The son of the Haarlem still-life painter, Pieter Claesz., Nicolaes Berchem was one of the most important members of the second generation of Dutch Italianates. It remains a matter of debate whether Berchem traveled to Italy. His biographer reports that he visited the peninsula twice; Berchem supposedly undertook the first of these voyages in 1642, and the second, which is the more credible of the two, may have happened between 1650 and 1653. Certainly, there is a pronounced change in Berchem's painting toward more Italianate settings, accompanied by a more sensitive treatment of light, in his post-1650 works.
The staffage in the present painting is nearly identical to that of another work by Berchem dated 1654 in the Wallace Collection, London (see J. Ingamells, loc. cit.). Regardless of whether Berchem was able to benefit from direct exposure to Rome, he was undoubtedly inspired by his contemporaries who returned to Haarlem from the south to work in the Italianate style. At this moment in his career, the dominant influence was that of Jan Both, whose revolutionary renditions of the Italian countryside had a profound effect on him. In fact, Both's influence is so pronounced that when this painting sold in 1986, it was catalogued as a collaborative work by both artists. As Peter Sutton has observed, however, the virtuoso handling of the foliage in the trees and in the foreground "is entirely consistent with Berchem's more delicate and rapid touch" (op. cit., p. 28).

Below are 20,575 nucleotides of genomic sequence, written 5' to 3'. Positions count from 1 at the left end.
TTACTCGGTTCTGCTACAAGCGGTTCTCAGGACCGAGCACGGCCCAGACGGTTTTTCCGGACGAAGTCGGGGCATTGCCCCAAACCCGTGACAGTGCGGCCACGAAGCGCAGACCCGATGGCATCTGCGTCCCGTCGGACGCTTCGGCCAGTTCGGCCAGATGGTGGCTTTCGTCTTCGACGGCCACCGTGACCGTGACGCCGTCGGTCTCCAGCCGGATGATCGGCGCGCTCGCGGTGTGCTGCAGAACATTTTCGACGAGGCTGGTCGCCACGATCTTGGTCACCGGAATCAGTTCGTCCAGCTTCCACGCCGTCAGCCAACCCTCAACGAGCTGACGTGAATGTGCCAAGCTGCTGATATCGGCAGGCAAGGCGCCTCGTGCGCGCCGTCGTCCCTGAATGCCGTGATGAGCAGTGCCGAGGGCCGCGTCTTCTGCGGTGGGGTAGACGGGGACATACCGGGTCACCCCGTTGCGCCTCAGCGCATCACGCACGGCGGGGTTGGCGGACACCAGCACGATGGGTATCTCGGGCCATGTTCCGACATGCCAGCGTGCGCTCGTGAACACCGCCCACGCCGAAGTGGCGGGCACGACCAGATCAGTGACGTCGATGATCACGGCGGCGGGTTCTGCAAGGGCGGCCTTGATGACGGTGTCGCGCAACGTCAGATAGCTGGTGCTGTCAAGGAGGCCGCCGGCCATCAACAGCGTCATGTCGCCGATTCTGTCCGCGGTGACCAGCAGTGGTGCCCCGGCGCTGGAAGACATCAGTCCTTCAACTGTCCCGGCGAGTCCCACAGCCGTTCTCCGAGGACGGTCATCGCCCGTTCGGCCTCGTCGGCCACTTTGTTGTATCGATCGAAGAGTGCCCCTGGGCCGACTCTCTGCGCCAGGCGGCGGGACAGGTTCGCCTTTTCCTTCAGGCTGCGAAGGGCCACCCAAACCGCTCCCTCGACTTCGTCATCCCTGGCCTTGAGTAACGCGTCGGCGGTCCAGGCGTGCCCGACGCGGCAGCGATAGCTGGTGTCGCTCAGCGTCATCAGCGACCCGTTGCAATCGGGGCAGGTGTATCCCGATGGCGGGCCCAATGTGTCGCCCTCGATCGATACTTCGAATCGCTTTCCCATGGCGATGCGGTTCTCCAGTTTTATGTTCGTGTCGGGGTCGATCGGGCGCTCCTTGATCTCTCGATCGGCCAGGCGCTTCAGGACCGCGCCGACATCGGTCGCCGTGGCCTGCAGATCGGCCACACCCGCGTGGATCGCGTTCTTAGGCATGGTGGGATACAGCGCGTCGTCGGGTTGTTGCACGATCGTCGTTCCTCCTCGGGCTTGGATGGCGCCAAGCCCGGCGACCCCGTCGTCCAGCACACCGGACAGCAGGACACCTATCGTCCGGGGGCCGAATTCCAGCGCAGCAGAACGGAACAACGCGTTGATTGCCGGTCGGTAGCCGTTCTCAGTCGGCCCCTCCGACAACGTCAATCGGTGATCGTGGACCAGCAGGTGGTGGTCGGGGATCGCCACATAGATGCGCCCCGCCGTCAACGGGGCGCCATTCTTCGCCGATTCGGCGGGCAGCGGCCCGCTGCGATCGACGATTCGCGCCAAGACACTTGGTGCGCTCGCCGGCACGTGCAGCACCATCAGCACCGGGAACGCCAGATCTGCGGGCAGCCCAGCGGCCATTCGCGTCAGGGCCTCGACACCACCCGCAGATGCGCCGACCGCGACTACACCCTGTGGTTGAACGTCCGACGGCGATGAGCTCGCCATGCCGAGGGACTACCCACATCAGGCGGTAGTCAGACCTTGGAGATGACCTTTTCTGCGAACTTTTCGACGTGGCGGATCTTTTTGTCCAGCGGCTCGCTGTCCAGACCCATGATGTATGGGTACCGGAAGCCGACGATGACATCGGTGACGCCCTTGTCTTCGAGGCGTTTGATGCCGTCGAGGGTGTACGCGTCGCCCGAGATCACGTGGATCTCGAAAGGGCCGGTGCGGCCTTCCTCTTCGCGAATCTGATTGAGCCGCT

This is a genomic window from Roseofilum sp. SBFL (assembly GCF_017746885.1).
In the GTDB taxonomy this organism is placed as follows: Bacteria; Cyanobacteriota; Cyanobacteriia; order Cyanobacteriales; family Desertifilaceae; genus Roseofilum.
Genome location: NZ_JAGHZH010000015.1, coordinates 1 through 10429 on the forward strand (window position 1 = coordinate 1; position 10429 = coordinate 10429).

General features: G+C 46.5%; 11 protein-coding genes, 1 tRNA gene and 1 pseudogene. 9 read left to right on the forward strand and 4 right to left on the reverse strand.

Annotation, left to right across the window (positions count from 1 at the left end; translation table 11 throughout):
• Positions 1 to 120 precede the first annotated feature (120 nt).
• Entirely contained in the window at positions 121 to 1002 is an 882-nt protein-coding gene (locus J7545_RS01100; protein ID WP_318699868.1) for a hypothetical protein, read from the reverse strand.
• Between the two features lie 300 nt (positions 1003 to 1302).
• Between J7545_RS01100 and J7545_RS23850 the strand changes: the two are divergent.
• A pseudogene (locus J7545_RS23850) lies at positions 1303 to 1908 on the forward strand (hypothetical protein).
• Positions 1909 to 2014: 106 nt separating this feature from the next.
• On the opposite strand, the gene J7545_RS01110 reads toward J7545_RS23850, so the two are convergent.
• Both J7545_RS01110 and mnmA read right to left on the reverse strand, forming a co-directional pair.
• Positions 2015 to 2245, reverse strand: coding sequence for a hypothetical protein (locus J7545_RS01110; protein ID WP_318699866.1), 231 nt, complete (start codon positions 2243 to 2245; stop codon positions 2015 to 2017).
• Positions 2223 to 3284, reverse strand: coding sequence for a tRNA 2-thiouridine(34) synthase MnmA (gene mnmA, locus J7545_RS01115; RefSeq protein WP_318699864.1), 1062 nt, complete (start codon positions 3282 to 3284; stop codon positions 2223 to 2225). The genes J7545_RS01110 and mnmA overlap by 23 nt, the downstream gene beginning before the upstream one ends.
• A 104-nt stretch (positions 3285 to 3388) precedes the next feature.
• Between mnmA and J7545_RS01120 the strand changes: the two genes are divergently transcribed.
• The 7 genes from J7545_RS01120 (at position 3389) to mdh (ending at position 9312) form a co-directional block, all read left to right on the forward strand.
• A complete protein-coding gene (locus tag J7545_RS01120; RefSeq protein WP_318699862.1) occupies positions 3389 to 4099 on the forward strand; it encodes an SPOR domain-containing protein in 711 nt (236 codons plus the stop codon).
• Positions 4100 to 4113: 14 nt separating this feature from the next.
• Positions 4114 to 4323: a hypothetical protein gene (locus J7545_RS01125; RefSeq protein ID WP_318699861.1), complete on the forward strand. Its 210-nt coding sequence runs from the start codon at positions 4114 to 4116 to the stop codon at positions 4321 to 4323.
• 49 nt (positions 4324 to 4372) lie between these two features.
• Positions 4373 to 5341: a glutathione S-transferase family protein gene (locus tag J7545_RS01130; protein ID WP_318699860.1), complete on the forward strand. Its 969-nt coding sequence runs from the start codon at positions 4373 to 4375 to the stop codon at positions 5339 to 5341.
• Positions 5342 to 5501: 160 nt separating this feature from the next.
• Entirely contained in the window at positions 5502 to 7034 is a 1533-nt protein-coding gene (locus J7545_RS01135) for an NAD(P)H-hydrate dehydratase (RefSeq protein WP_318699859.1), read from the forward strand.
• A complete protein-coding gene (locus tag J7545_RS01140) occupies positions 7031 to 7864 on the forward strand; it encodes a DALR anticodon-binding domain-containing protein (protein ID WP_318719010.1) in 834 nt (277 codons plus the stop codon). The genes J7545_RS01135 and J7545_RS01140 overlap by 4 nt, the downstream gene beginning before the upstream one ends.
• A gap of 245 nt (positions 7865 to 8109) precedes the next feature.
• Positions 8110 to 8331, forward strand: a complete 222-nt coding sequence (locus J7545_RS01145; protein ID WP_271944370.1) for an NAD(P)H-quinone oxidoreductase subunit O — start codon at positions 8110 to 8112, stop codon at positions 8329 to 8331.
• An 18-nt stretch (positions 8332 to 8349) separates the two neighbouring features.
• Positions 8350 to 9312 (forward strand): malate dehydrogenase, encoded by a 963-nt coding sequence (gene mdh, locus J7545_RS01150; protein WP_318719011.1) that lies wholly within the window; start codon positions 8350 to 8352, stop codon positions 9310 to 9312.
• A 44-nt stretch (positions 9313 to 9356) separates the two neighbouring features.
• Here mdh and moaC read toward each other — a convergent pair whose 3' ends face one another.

A signed painting of this subject, which appeared in the Limpurg sale, Dordrecht, 10-12 November 1953, may be identical to the present work.